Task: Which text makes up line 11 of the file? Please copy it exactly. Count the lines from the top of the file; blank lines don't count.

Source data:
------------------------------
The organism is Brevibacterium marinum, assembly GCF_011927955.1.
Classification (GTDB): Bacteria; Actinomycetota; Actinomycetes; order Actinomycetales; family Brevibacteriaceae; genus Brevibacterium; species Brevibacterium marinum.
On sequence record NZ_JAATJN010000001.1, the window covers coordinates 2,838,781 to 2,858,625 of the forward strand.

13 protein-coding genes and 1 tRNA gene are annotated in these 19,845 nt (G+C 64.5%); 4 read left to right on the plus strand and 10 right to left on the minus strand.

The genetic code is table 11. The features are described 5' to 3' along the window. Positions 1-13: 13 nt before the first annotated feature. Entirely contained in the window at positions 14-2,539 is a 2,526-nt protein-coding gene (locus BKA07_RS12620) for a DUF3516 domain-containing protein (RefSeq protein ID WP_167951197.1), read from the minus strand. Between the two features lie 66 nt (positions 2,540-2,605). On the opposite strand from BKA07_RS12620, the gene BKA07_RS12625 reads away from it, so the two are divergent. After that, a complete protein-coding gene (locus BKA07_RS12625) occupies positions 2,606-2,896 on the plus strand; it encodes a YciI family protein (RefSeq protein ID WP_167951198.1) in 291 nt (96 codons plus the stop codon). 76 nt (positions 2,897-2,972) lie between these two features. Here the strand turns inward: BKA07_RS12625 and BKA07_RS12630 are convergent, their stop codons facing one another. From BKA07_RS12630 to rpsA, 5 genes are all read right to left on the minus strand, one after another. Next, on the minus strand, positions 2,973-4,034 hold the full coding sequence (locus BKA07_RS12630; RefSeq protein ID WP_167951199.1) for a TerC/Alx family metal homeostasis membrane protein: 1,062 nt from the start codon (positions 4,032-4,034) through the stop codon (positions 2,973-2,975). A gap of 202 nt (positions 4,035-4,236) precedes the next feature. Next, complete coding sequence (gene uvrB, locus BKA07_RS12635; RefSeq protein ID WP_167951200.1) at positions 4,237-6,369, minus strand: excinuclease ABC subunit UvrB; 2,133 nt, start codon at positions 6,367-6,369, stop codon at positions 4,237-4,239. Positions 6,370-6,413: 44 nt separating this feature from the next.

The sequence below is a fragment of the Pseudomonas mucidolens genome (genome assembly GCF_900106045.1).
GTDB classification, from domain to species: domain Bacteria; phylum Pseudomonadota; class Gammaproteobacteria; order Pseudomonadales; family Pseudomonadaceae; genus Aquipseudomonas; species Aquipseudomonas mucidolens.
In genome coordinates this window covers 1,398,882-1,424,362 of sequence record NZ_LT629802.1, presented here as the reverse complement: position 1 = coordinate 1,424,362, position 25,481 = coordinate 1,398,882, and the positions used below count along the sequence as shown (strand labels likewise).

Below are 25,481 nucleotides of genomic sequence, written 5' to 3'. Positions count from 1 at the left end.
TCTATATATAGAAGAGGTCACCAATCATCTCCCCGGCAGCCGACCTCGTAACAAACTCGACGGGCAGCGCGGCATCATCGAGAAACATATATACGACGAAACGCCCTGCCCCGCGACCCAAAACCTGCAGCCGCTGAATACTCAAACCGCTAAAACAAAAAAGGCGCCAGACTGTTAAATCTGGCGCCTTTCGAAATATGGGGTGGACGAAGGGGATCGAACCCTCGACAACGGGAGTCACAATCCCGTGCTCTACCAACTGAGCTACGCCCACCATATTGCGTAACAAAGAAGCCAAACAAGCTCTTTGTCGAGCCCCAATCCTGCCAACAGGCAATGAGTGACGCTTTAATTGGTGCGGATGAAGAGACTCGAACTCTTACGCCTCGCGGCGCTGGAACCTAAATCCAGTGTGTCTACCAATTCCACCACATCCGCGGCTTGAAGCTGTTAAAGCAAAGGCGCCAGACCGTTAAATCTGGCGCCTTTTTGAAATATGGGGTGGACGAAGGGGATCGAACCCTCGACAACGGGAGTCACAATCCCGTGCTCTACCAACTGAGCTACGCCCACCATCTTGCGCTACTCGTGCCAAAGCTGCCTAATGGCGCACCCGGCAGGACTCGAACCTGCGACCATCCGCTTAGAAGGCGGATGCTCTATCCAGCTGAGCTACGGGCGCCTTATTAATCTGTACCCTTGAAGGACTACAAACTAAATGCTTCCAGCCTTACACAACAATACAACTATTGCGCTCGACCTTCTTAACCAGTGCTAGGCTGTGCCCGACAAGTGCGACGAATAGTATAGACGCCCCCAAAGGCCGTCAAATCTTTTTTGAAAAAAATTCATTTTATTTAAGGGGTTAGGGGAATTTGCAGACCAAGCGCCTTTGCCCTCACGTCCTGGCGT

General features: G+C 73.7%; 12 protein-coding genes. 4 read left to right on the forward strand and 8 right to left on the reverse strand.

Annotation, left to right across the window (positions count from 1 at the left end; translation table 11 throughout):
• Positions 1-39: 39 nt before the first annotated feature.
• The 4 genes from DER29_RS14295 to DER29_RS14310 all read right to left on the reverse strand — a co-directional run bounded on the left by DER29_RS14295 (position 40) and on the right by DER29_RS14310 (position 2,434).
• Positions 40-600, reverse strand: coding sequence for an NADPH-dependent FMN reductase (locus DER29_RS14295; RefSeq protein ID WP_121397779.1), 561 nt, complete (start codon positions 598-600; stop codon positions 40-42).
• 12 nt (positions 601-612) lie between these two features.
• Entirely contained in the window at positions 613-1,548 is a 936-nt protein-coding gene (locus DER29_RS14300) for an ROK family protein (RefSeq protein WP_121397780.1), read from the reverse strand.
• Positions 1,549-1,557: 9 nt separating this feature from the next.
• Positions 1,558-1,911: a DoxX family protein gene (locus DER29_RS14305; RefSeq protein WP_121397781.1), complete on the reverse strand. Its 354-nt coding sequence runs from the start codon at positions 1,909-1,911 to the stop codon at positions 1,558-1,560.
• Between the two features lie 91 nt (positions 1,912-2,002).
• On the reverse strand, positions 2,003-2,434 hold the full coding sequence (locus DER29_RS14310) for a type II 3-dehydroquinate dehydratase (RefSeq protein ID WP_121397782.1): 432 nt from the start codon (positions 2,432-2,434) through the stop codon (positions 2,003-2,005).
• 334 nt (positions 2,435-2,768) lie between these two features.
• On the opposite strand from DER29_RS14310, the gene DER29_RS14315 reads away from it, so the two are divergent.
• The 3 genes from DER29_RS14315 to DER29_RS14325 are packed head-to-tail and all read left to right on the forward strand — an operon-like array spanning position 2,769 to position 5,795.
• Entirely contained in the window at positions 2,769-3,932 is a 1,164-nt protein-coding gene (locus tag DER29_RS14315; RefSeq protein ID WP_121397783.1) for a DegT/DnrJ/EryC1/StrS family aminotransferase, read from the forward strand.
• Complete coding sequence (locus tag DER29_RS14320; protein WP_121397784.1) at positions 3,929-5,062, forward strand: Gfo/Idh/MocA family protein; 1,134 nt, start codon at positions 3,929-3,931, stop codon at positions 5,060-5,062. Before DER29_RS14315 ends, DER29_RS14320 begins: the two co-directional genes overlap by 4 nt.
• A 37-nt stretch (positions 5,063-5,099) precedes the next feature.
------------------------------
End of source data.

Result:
General features: G+C 73.7%; 12 protein-coding genes. 4 read left to right on the forward strand and 8 right to left on the reverse strand.